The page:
in Proposition 1 to the last statement reduces the maximum number of components in a rationalizable CPS network to two. Networks in figures A.3 and A.4 fulfill the necessary conditions for being rationalizable CPS under suitable beliefs. As we can see in figure A.4, it is still possible to sustain racial segregation after applying the rationalizability refinement18. In this structure of connections black-high-type agents in the component h2 remain separated from the rest of high-type agents, although it would be more efficient to have a unique component including all the agents.

As commented before, since γ = 0, there is no possibility of racial segregation to exist among low-type agents in a CPS network. Next we consider the case where

γ >0. As expected, racial segregation among low-type agents in a CPS will exist, but

γ = 0 generates other interesting effects on the set of rationalizable CPS networks.

Case 2: x=∞, yr =∞, ynr <∞, β >0, γ >0.

The only difference between case 1 and 2 is that in case 2 γ is positive. This implies that low-type agents can be not willing to create critical links. In this case, this willingness depends on the type profile of other components. For this reason, imperfect information is now an argument that can also cause racial segregation among low-type agents in a CPS network.

The list of necessary conditions for a network to be CPS is stated in the following result. These conditions have to hold in order to avoid that messages contradict

18_{Network in figure A.4 can be sustained as a rationalizable CPS network because the members of}

h1can believe that inh2the number of high-type agents is lower than the number of low-type agents

times β. Moreover the members ofh1 can belief that this reflects optimal play of the members of

h2. In particular, since agents in componenth1 can only observe the human quality of white agents

in h2, they can believe that all members ofh2 are low-type agents. This belief is not contradicted

beliefs (a), (b) and (c).

Proposition 3 Suppose information and utility parameters to be those specified in case 2. A network g ∈G can be sustained in a CPS if:

i All the links are critical,

ii no high-type agent is connected to a group of players in which the number of high-type agents is lower than β times the number of low-type agents

iii no low-type agent is connected to a group of players in which the number of high-type agents is lower than γ times the number of low-type agents and, iv the racial structure allows that no pair of agents of different components will be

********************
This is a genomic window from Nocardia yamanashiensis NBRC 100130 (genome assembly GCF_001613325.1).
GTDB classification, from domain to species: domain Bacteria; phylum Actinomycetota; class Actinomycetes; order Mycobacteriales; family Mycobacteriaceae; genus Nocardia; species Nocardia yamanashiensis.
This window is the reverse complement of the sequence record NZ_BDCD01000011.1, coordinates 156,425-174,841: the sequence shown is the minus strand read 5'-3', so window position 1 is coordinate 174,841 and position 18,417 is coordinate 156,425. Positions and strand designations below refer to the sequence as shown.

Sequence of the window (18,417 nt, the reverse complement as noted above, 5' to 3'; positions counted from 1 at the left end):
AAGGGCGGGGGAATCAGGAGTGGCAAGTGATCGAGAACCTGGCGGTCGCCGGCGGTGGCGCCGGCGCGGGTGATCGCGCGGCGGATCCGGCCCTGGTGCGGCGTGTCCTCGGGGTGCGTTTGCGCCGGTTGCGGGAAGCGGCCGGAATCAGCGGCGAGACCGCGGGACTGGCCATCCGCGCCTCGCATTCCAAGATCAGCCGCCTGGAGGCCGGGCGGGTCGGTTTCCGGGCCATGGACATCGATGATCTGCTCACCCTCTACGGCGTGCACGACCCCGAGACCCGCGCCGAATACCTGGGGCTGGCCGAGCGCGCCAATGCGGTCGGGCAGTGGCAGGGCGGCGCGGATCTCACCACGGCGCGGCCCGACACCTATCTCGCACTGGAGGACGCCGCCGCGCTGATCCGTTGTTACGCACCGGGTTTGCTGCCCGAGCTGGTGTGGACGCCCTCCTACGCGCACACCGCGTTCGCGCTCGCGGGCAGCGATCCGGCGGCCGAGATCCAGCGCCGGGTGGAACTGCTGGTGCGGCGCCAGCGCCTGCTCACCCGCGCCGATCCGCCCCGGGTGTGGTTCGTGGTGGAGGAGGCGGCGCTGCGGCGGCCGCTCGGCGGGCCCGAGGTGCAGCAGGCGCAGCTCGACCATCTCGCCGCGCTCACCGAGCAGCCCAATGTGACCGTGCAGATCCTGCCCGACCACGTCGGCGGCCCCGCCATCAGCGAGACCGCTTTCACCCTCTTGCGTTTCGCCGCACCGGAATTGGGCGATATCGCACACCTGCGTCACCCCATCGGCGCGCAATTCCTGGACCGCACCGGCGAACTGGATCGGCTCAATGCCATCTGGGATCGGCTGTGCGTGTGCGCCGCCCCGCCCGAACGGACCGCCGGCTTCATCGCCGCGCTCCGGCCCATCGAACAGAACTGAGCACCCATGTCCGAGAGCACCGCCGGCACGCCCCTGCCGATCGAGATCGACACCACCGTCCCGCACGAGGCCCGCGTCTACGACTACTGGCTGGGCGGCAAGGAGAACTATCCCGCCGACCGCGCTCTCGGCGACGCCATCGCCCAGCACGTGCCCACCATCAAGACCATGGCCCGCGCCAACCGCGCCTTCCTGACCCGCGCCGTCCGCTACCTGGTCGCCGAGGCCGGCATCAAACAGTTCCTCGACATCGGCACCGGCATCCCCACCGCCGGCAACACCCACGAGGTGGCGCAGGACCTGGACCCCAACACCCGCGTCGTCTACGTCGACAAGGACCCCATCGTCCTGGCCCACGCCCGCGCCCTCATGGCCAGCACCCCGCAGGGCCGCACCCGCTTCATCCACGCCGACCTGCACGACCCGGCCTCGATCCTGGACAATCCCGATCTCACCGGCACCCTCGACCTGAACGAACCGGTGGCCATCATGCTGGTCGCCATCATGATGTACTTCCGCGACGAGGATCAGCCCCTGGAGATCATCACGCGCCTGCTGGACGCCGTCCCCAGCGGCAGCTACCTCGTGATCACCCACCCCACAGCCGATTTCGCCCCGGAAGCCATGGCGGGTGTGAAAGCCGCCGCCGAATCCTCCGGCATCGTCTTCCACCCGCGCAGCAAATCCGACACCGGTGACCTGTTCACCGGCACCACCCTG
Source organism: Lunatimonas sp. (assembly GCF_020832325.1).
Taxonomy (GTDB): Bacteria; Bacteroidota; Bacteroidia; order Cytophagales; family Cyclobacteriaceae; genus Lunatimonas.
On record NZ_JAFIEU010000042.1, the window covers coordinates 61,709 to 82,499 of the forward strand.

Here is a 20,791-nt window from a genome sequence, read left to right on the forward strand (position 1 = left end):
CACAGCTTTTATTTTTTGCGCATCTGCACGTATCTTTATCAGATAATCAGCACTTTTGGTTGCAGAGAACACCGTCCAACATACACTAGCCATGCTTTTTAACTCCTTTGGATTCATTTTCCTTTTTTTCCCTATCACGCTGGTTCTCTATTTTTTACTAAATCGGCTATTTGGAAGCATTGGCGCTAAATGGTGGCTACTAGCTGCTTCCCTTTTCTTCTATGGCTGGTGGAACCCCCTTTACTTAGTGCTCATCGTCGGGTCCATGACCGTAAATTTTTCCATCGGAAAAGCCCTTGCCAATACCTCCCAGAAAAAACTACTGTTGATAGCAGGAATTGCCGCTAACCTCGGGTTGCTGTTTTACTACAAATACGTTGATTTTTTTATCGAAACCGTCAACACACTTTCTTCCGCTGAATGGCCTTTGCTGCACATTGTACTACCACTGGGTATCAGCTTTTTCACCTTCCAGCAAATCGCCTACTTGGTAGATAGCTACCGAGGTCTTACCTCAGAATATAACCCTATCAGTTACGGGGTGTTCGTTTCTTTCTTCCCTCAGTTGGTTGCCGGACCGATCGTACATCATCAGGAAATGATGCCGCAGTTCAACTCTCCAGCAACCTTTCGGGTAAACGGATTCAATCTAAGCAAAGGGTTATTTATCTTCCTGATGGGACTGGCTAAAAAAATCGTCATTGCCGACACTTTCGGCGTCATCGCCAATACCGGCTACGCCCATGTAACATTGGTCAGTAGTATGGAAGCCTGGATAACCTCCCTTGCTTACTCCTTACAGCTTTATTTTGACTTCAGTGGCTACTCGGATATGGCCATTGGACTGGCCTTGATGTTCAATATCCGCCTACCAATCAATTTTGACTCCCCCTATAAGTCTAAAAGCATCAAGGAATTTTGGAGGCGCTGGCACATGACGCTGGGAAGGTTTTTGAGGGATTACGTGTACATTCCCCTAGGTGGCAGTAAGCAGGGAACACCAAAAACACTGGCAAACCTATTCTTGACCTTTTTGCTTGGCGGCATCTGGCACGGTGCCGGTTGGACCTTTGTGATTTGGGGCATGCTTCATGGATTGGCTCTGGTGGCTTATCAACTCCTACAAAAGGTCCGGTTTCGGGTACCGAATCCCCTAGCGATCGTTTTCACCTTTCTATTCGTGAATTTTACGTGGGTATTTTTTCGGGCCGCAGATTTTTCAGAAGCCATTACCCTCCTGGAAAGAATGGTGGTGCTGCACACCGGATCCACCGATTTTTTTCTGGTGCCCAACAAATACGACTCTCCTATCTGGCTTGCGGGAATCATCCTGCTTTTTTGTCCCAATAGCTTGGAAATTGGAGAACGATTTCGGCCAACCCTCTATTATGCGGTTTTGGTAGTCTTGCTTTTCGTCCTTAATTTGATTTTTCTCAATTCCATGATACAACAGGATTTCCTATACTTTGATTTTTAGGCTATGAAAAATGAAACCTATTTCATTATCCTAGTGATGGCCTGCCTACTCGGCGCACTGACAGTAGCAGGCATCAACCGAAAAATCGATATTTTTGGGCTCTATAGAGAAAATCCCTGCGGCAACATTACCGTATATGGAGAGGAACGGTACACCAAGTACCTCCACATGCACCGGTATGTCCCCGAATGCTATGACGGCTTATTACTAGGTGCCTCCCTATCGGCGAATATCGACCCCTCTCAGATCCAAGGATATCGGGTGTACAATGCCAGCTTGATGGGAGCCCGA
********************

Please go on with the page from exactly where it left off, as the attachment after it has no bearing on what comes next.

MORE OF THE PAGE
able to conclude that the number of high-type people in the other component is higher or equal than the number of low-type agents times β if they are of high type or γ otherwise.

Proof. Analogous to Proposition 2.

Figures A.6-A.9 show networks that can be sustained as CPS under suitable beliefs considering thatβ = 1 andγ =ε. The network in figure A.5 cannot be CPS because members of h2 or h4 will have incentives to cut all the links off (since γ > 0). As we can see in figure A.7, now it is also possible to observe racial segregation among low-type agents. This network represents a completely segregated society that can be sustained as a CPS if (1) the high-type members inh1(orh2) belief that in component

h1) the number of high-type agents is lower than the number of low-type agents times

γ; these beliefs are sustainable because they are not contradicted by any message. Can racial segregation still exist after applying the rationalizability refinement? It seems that the introduction of γ > 0 increases the chances of having segregated equilibrium networks. But we observe another important effect. For γ > 0, part of the population is more demanding in the configuration of the network structures. Consequently, after applying the rationalizability refinement, the number of alter-natives that a player can rationally believe about the others’ behavior is drastically reduced with respect to case 1. Now, a player cannot rationally believe that in any other component with more than one member, the number of high-type agents is lower than β times the number of low type people. Figure A.7 illustrates this effect: For this network to be CPS, high-type individuals in componenth1have to believe that inh2 the number of high-type people is lower than the number of low-type agents times β. We claim that players in h1 cannot rationally believe this. If that was the situation inh2, there would not exist any high-type agent inh2 because such a player would have incentives to cut all her links off. But players in h1 cannot rationally believe that all agents inh2 are low type individuals, either. If this was the case, they would also have incentives to cut their links off because γ >0. Therefore, there is no room for unrealistic beliefs and such a network cannot be rationalizable.